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Posted: 2017-02-18

A little exchange

Python: "I want your silly game to have a starting value of 100 for life points for all players."

Javascript: "I read you loud and clear. Let's take that starting life and play this silly game. Alfred and Wallace are on the same side battling orcs. Alfred decides to give life to Wallace because Wallace appears to be about to bravely charge onto the battle field and may need it. Done. That's all the game can do right now because I just started making it."

Python: "Let's see...oh wow. Your game code actually worked. Alfred now has 99 life points and Wallace has 101. Good job us."

I went on a hunt to find the cleanest and most succinct way to pass a variable from Python to Javascript and then back to Python in a Jupyter notebook. I wanted a proof of principle upon which I could later base my D3 graphics using Python data as pandas dataframes.

So, this silly example can be translated into code as follows.

First, things are actually easy for us because we are in a Jupyter notebook living in a browser, utilizing all sorts of widgets and HTML elements already. We can tap into that (and actually the DOM) to get some of the functionality we require.

So, in Python we can use the IPython.display module with the HTML function allowing us to embed an element for later use.

# Python
from IPython.display import HTML

pystartlife = str(100)
HTML("<div id='textid'>" + pystartlife + "</div>")

We've created a Python variable, pystartlife, and embedded it as a div element, literally just using raw HTML. Now we use the Javascript magics (%%javascript) to create a Javascript coding environment for the next cell. (BTW there are magics for many more languages - very cool.)

In the Javascript, now, we grab the div element with the Python variable from the document or webpage and play our game. We also write the game. (This game is based on a Node.js tutorial by thenewboston on YouTube - thank you Bucky!).


// Get the python variable from the DOM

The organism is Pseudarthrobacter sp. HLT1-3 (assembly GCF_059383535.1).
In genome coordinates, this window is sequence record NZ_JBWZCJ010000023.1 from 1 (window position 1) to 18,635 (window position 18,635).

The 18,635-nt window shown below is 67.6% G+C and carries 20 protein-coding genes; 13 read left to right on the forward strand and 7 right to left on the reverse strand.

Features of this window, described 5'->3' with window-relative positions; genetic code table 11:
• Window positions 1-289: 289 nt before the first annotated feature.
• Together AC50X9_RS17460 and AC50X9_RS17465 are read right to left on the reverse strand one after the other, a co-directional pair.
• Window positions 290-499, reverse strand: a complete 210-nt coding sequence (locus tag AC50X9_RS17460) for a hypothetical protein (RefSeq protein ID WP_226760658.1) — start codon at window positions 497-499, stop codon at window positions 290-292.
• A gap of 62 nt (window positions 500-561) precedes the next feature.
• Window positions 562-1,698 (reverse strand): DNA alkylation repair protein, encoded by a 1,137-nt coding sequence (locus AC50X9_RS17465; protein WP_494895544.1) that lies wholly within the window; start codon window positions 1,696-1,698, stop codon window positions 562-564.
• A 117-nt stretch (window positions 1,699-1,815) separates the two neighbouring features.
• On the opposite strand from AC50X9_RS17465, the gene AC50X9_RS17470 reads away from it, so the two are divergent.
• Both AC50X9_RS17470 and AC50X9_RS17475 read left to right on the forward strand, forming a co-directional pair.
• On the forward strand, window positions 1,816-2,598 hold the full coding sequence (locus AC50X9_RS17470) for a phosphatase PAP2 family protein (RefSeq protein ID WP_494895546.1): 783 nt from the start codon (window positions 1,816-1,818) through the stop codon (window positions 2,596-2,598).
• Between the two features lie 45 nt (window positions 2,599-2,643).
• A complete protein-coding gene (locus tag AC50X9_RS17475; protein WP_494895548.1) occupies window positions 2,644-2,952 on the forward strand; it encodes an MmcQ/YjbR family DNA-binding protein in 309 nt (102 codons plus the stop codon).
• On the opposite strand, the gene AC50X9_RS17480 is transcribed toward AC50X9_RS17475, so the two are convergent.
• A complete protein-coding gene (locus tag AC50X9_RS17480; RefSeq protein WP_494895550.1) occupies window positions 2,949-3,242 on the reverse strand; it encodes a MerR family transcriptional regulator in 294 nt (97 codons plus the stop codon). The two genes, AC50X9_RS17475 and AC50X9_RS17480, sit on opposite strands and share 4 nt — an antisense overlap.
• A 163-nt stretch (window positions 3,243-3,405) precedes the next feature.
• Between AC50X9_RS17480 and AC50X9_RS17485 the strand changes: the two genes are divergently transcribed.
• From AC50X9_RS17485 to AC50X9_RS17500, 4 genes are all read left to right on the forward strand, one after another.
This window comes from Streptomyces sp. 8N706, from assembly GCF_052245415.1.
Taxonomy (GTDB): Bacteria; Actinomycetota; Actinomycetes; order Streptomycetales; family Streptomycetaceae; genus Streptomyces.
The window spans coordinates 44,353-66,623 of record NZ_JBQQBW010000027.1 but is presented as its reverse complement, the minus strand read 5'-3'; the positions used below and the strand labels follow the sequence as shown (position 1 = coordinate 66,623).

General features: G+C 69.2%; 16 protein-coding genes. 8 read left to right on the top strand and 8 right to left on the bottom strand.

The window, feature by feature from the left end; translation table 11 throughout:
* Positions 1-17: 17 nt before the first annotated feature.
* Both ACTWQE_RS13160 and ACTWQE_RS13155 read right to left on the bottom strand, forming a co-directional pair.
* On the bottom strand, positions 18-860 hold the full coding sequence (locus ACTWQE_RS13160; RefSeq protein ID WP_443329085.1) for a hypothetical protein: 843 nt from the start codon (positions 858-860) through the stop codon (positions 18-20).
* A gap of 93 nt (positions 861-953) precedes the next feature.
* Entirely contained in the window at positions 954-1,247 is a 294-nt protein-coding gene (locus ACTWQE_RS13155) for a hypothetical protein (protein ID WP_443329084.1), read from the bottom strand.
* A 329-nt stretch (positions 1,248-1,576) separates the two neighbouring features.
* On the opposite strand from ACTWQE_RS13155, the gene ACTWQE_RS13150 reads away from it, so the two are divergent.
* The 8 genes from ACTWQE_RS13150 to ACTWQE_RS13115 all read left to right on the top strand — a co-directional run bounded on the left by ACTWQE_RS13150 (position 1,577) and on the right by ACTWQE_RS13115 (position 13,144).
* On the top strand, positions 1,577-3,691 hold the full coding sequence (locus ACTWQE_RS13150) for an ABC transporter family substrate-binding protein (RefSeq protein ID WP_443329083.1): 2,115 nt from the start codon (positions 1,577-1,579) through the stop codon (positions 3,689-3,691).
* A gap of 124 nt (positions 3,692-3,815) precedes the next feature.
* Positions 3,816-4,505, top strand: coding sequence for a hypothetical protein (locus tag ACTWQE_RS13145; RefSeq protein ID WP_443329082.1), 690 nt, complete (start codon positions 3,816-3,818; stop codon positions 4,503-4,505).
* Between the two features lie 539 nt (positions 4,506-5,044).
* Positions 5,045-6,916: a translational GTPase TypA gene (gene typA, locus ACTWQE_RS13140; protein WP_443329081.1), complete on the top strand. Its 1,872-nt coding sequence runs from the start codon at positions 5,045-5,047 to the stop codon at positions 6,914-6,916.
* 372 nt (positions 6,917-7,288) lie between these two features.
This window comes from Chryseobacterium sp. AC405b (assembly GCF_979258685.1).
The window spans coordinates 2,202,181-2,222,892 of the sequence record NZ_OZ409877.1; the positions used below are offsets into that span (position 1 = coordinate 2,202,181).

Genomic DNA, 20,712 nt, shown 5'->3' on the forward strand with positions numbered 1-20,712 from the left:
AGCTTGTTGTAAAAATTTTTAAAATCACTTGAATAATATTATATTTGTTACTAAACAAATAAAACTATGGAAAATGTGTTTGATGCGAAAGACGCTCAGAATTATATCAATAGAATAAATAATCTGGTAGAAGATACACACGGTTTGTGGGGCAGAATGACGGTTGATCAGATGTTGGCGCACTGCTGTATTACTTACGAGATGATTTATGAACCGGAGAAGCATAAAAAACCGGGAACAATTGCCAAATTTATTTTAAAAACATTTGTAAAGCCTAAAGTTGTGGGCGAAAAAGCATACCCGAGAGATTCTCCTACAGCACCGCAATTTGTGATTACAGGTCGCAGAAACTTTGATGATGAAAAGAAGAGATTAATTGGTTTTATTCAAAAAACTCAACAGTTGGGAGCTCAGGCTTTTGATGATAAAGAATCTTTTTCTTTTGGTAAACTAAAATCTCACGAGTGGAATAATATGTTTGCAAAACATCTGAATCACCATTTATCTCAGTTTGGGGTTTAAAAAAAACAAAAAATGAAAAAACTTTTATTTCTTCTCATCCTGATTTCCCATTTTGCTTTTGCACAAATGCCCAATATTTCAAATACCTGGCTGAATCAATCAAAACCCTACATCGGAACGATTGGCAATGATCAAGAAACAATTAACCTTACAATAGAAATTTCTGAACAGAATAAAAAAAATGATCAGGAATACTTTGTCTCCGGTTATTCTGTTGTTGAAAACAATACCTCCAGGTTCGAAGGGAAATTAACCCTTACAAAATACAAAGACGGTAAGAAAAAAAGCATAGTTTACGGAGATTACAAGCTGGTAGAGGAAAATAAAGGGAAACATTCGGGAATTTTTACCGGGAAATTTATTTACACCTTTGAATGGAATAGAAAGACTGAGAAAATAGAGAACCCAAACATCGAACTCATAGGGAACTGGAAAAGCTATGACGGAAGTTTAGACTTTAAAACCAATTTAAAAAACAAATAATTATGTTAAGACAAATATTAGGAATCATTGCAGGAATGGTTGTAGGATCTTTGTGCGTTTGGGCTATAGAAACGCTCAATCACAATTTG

var startlife = document.getElementById('textid').innerHTML;

// Define a User class with a method
function User() {
    this.name = '';
    this.life = Number(startlife);
    this.giveLife = function giveLife(targetPlayer) {
        targetPlayer.life += 1;
        this.life -= 1;

// Use class
var Alfred = new User();
var Wallace = new User();

// Names were blank so give them name values
Alfred.name = 'Alfred';
Wallace.name = 'Wallace';

// Let's play a game!

// Let Alfred give life to Wallace

// Save these variables back to python variables to work with later
IPython.notebook.kernel.execute('Alfred_life="' + Alfred.life + '";');
IPython.notebook.kernel.execute('Wallace_life="' + Wallace.life + '";');

We grab the Python variable now embedded with document.getElementById('idname').innerHTML, a DOM function and attribute which grabs the div by its id (not name) and takes what is in the text part of the div.

Then we define a class in Javascript that contains an altruistic method for giving life. We create some users and give them names. We then "play" the game and allow one to give life to another with the method in the User class - how generous of Alfred!

Lastly, the lovely magic part, we use this sneaky Javascript function from the IPython class that executes Python statements. We could execute any Python statement really in this way, e.g., IPython.notebook.kernel.execute('print("Hello World!")'); We include our life values (Javascript variables) into this executable string and, well, execute it.

And to see if the magic worked, we run a simple couple of print statements back in Python:

# Python

With low and behold and output of: 99 and 101. Way to pay it forward, Alfred!

You can find this code and more in this Jupyter notebook.